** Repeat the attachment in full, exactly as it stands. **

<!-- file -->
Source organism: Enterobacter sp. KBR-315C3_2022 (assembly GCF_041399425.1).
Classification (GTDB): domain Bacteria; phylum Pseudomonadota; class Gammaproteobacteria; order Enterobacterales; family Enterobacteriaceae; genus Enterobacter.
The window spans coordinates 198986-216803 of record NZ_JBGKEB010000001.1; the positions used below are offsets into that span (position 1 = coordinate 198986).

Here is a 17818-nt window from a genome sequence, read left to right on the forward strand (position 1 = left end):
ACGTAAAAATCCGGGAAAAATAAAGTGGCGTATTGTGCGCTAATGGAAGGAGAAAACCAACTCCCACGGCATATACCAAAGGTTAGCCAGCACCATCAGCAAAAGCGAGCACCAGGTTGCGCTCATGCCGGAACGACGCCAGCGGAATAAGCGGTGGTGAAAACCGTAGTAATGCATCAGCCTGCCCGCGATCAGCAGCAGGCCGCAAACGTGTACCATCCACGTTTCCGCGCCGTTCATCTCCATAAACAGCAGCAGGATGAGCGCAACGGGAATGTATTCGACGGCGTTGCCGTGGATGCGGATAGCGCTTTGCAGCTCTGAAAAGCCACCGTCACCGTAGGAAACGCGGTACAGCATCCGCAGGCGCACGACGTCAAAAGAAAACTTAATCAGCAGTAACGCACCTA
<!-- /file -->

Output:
Source organism: Enterobacter sp. KBR-315C3_2022 (assembly GCF_041399425.1).
Classification (GTDB): domain Bacteria; phylum Pseudomonadota; class Gammaproteobacteria; order Enterobacterales; family Enterobacteriaceae; genus Enterobacter.
The window spans coordinates 198986-216803 of record NZ_JBGKEB010000001.1; the positions used below are offsets into that span (position 1 = coordinate 198986).

Here is a 17818-nt window from a genome sequence, read left to right on the forward strand (position 1 = left end):
ACGTAAAAATCCGGGAAAAATAAAGTGGCGTATTGTGCGCTAATGGAAGGAGAAAACCAACTCCCACGGCATATACCAAAGGTTAGCCAGCACCATCAGCAAAAGCGAGCACCAGGTTGCGCTCATGCCGGAACGACGCCAGCGGAATAAGCGGTGGTGAAAACCGTAGTAATGCATCAGCCTGCCCGCGATCAGCAGCAGGCCGCAAACGTGTACCATCCACGTTTCCGCGCCGTTCATCTCCATAAACAGCAGCAGGATGAGCGCAACGGGAATGTATTCGACGGCGTTGCCGTGGATGCGGATAGCGCTTTGCAGCTCTGAAAAGCCACCGTCACCGTAGGAAACGCGGTACAGCATCCGCAGGCGCACGACGTCAAAAGAAAACTTAATCAGCAGTAACGCACCTA